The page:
Like you, we love Jewish holidays and the traditions associated with celebrating the Jewish holidays. And, like you, we don’t always remember when they’re actually happening. So, we’ve put together a Jewish calendar with the dates, meanings, and history of every major Jewish holiday so you’ll know when and why you’re noshing or fasting!

All Jewish holidays begin at sundown on the evening before the date shown.

2013 Holidays | 2014 Holidays

Shabbat

Every week

Tu B'Shvat

January 16

Ta'anit Esther

March 13

Purim

March 16

Shushan Purim

March 17

Passover

April 15 - 22

Yom HaShoa

April 27

Yom Hazikaron

May 5

Yom Ha’atzmaut

May 6

Lag B'Omer

May 18

Shavuot

June 4

The 17th of Tammuz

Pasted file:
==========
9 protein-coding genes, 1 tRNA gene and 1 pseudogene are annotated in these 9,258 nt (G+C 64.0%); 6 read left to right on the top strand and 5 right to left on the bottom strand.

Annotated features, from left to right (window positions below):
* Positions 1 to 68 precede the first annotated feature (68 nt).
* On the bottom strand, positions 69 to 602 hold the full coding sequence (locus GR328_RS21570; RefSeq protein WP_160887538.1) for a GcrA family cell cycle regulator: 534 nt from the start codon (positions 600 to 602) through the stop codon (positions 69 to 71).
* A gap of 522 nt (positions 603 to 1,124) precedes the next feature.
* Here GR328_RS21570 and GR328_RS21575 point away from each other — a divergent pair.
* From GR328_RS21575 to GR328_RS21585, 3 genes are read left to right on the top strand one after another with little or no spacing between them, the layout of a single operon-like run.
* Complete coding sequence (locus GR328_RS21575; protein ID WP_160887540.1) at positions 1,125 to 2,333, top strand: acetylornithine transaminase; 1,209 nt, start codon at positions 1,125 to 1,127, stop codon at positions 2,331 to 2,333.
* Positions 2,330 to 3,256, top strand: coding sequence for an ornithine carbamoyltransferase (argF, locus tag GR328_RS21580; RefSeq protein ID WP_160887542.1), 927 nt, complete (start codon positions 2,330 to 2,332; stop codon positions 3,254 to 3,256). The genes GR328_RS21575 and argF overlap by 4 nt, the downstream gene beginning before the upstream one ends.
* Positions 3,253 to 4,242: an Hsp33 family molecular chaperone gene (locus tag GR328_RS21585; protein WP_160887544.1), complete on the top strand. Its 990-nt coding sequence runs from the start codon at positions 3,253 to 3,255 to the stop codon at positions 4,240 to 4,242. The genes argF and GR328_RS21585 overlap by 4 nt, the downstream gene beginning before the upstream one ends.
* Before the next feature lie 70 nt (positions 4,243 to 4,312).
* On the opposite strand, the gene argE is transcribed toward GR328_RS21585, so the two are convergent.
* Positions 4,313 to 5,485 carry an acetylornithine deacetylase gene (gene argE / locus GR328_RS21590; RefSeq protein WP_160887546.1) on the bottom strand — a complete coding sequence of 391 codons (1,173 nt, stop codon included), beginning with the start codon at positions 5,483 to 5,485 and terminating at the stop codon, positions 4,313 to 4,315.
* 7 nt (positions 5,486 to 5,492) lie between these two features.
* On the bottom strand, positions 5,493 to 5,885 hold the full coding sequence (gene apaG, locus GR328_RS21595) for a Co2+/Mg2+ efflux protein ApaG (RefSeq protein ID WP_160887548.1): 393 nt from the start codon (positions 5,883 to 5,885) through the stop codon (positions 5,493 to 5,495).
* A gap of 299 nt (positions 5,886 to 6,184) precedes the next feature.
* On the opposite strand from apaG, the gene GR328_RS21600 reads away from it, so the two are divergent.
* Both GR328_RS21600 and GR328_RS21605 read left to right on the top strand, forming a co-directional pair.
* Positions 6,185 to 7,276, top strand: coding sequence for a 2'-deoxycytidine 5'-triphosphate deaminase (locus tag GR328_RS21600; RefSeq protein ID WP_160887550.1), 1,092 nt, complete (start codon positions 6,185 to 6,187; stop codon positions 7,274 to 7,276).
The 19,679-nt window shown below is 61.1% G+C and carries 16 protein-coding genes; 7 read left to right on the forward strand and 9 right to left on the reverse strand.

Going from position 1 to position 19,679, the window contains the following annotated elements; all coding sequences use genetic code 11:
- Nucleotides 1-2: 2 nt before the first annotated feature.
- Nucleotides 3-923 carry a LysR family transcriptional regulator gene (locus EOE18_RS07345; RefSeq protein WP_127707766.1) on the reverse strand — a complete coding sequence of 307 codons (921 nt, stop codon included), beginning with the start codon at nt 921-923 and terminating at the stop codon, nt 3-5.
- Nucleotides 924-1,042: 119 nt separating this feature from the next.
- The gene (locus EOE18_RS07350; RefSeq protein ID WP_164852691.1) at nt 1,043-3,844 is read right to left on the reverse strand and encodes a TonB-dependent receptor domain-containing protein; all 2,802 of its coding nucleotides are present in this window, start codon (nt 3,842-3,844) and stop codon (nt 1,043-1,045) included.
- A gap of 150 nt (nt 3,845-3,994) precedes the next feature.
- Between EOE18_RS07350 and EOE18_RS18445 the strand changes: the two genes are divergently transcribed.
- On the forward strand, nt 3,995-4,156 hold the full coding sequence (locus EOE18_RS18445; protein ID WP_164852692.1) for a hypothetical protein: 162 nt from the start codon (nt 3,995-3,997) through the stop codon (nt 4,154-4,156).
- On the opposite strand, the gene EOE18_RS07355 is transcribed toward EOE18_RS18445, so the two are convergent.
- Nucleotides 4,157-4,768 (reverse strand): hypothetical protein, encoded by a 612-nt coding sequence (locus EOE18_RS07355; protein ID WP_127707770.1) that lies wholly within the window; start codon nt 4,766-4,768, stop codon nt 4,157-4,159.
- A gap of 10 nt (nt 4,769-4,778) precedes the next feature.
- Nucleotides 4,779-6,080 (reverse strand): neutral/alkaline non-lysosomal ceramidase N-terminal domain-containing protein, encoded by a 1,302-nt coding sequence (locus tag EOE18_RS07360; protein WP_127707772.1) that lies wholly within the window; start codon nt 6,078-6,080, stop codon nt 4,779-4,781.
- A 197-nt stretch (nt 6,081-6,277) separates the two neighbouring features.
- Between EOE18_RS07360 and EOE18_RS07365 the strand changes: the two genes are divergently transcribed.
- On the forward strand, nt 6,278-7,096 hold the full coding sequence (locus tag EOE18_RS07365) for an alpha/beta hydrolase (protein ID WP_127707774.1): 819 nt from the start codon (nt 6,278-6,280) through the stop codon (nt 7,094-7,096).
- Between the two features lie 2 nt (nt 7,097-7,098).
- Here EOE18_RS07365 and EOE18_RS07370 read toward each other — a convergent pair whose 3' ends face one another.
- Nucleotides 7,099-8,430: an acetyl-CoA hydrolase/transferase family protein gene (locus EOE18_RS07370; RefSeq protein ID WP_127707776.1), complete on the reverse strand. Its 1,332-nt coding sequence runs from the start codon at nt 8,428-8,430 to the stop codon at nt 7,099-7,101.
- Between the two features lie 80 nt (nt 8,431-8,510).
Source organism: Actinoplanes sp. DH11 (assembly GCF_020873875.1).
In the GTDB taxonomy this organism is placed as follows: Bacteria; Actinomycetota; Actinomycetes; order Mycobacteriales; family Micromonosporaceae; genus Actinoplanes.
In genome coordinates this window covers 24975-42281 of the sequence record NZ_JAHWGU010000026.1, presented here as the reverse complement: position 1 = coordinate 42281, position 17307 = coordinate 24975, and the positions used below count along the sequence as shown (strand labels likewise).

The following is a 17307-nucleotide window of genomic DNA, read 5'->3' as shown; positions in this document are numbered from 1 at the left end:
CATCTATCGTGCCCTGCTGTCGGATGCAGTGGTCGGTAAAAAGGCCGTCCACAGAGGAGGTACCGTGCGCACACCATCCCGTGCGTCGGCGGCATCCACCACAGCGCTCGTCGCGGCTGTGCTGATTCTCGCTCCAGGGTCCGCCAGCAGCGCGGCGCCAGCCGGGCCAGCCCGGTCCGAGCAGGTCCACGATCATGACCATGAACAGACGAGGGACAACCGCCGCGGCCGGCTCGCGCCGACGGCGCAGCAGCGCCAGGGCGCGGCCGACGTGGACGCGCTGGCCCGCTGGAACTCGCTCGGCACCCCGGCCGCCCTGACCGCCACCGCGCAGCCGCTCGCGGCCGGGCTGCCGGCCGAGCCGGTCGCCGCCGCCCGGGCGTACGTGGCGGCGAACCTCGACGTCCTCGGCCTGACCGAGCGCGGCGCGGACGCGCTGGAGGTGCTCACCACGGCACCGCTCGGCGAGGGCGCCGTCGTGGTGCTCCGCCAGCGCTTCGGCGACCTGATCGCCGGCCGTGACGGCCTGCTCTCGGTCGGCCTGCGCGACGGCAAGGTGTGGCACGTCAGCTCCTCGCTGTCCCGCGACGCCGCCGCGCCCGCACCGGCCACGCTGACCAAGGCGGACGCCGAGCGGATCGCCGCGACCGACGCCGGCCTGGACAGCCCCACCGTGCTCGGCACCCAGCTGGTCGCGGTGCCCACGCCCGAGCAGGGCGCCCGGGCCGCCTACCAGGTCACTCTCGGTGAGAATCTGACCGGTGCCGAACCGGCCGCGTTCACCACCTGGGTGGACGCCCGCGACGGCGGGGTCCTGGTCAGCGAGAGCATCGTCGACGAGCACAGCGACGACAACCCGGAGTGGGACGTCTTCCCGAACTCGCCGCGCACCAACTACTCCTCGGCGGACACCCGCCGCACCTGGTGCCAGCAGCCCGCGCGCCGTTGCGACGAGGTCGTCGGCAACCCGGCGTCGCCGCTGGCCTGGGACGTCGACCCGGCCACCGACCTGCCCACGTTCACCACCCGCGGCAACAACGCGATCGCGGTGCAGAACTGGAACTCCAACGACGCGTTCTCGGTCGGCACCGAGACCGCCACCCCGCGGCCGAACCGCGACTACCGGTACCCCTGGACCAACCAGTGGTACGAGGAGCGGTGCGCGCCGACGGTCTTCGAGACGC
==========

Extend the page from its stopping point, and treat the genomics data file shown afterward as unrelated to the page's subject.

July 15

Tish'a B'Av

August 5

Tu B’Av

August 11

Rosh Hashanah

September 25

Fast of Gedaliah

September 28

Yom Kippur

October 4

Sukkot

October 9

Hoshanah Rabbah

October 15

Shemini Atzeret

October 16

Simchat Torah

October 17

Hanukkah

December 17 Ever wonder why the dates of the Jewish holidays change every year? The Jewish Calendar or Hebrew Calendar does not run concurrently with the Gregorian Calendar used in most of the world, so Jewish holidays fall on different dates every year. This is why we’ve provided the upcoming dates for the Jewish holidays so you can see when the holiday will fall next year or the year after that. What times do the Jewish holidays usually start? According to Jewish tradition, almost every Jewish holiday begins at sundown and continues until sundown the next day.